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Bits n bobs - Tactical Ninja

Mar. 20th, 2014

09:29 am - Bits n bobs

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First, some housekeeping. Last year after I went to the MAPs conference, I said that if you listened to nothing else I said about the conference, you should at least listen to Julie Holland's talk about the ethical considerations in the medicinal use of psychedelics, and that I'd post it when it became available.

Well, finally, here it is. It's 57 minutes long, so add it to the list of other doccos that you want to watch, and sit down with it. It's well worth your time and you'll come away with a pretty up to date knowledge of the state of play in this field.

"It is unethical not to do psychedelic research". That's the message I took away from it. Watch, see what you think.

And here are the rest of the vids from the conference. Some good stuff in there. I thoroughly recommend Matt Johnson's talk and Albert Garcia-Romeu's talks for some interesting stuff about how psilocybin works.


This morning I took this photo as I walked down the hill to work:



Yes yes, dramatic clouds yadda yadda. But look at the boats! On the right you see a cruise ship coming in (probably getting close to the end of the season now we're past the equinox), and on the left you see two tugs going out to meet it.

I love tug boats. I love that they are basically just a giant floating engine. I love that they can move ships that dwarf them, I love when they do the pump/fountain thing in harbour displays, I love that they're painted red. I love that the power they have stirs up a wake you can see even when they're doing the compulsory in-harbour 5 knots like in the picture.

And I love the way that they look for all the world like a couple of wolves getting ready to pincer-move their prey as they head out to the cruise ship. I have this book at home, that my parents gave me when I was a kid. It's called Killers of the Wild, and is a kind of encyclopaedia of predators. It has several pages titled 'Wolves in Concert', which shows the ways that wolves use teamwork and forward planning to ambush and bring down prey much larger than themselves. The tug boats kind of remind me of that, and when I see them it stirs something in me.

Being a tug boat driver would be a cool job I reckon.


Meanwhile, maybe going to the doctor was a good idea. Since then, my back hasn't given me any problems. Weird - all he did was poke a bit and ask me about my scar, and that was that. Maybe I scared it into submission.

And this morning I learned that the capital of Azerbaijan is Baku and that there's a bit of it that's completely cut off from the rest of it by Armenia. that would be weird. Like, New Zealand is also in chunks separated by distance, but straits are quite different from other countries. Navigating that must be interesting. Also, there are about twice as many people there as there are in New Zealand.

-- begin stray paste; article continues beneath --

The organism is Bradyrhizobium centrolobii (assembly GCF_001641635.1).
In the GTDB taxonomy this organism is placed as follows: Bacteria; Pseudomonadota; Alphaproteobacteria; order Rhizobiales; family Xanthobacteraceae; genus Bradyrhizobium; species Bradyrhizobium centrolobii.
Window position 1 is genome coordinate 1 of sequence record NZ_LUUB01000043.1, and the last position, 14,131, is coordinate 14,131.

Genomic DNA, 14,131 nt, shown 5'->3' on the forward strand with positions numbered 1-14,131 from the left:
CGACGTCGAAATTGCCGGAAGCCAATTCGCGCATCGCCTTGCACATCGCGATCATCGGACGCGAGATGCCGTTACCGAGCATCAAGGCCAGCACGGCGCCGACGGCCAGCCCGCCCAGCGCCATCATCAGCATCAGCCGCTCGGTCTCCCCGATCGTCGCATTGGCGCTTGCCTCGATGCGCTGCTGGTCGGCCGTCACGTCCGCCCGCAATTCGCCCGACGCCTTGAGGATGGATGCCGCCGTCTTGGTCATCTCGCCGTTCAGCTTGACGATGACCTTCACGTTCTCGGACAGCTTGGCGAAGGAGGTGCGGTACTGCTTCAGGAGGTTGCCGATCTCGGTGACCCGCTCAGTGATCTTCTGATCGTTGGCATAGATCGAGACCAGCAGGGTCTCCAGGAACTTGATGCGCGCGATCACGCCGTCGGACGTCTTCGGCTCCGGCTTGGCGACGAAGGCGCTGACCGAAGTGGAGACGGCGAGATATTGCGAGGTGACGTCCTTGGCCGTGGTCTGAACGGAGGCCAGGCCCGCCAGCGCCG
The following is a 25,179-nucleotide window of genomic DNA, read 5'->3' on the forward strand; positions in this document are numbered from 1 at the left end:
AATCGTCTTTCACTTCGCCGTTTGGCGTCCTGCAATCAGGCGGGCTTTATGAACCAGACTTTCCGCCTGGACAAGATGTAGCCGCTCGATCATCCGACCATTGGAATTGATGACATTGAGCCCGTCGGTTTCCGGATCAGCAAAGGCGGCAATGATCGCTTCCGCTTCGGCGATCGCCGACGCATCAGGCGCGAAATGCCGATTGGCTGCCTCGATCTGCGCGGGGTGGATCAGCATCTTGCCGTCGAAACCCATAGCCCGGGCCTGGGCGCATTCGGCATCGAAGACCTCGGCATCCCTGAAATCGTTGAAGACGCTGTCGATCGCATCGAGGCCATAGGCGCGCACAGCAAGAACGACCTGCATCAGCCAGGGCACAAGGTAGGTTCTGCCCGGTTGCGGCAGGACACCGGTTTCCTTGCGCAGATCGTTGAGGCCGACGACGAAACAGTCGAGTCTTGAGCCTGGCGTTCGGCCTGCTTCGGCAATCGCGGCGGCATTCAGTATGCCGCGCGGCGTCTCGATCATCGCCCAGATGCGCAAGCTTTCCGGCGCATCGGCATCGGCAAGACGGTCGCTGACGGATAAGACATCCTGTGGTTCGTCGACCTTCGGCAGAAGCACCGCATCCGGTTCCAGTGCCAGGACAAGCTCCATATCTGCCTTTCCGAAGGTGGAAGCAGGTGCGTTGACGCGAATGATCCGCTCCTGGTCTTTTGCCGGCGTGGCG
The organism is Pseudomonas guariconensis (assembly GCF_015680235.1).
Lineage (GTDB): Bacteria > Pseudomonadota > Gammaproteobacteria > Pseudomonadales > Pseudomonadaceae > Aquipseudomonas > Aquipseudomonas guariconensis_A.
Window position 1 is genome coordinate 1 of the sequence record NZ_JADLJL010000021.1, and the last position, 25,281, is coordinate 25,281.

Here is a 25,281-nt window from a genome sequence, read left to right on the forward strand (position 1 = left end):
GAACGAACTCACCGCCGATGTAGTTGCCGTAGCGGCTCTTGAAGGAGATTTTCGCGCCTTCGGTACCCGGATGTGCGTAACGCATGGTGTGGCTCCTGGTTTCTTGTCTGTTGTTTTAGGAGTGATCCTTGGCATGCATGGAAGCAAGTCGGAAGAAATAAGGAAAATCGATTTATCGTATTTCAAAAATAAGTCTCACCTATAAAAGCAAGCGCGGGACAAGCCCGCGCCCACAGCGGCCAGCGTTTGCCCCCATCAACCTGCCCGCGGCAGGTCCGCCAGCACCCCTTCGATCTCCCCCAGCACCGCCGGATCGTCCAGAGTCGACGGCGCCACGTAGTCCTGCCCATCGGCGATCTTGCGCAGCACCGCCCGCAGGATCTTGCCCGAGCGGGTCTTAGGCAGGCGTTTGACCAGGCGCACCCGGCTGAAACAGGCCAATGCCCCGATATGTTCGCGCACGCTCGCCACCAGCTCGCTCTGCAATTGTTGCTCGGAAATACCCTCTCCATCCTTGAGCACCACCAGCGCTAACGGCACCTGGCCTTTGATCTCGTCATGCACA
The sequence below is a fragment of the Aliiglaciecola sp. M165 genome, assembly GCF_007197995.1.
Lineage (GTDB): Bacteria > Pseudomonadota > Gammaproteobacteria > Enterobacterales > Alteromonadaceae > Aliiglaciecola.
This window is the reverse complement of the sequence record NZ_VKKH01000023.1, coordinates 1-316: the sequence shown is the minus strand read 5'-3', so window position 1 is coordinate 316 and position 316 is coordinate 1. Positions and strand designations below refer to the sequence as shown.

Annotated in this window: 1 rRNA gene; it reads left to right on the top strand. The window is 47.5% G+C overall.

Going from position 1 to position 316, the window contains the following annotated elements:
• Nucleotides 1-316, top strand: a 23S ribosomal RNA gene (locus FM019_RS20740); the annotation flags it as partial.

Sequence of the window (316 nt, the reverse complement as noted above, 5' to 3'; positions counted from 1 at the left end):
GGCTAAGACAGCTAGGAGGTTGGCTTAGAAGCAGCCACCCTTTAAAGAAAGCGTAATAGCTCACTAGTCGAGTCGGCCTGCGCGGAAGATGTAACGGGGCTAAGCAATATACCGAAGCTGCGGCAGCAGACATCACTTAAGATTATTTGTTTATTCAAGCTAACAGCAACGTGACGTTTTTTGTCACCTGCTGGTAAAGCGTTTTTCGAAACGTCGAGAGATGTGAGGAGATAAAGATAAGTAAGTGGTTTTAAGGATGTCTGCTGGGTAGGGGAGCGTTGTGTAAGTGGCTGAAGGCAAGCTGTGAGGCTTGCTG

Makes you realise how Western-English-speaking focused our part of the world is, that I knew none of this before copying Dr Wheel starting to do this memory card thing. I'm glad I started.

Comments:

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From:ferrouswheel
Date:March 19th, 2014 09:19 pm (UTC)
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One thing I like about learning about the countries of the world is it makes it really obvious that the Western world is just a tiny part of what's going on. There are so many countries/cultures/lives out there. The world is huge, even if it's a tiny speck in the solar system.

(also, links to video are broken ;-( )
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From:tatjna
Date:March 19th, 2014 09:24 pm (UTC)
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Thanks for the headsup. Fixed now.

I'm particularly interested in the Balkan area because so many people I know from Dargaville have ancestry there, and it was big news in the nineties as things upheaved there. Prior to that it was a bit of a black hole on the world map for me, so it's neat to be finally finding stuff out about it.
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From:richdrich
Date:March 19th, 2014 09:20 pm (UTC)
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Ngorno-Karabach? Am I right cos I didn't even try and google it?

There was a war there in the nineties.
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From:tatjna
Date:March 19th, 2014 09:23 pm (UTC)
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I had to google it, but it's called Nakhchivan apparently.

There was a war everywhere in that area in the nineties.
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From:bekitty
Date:March 19th, 2014 09:53 pm (UTC)
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I thought the equinox was this coming weekend. Or tomorrow. Or something. Isn't it supposed to be about March 21-22?
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From:tatjna
Date:March 19th, 2014 09:56 pm (UTC)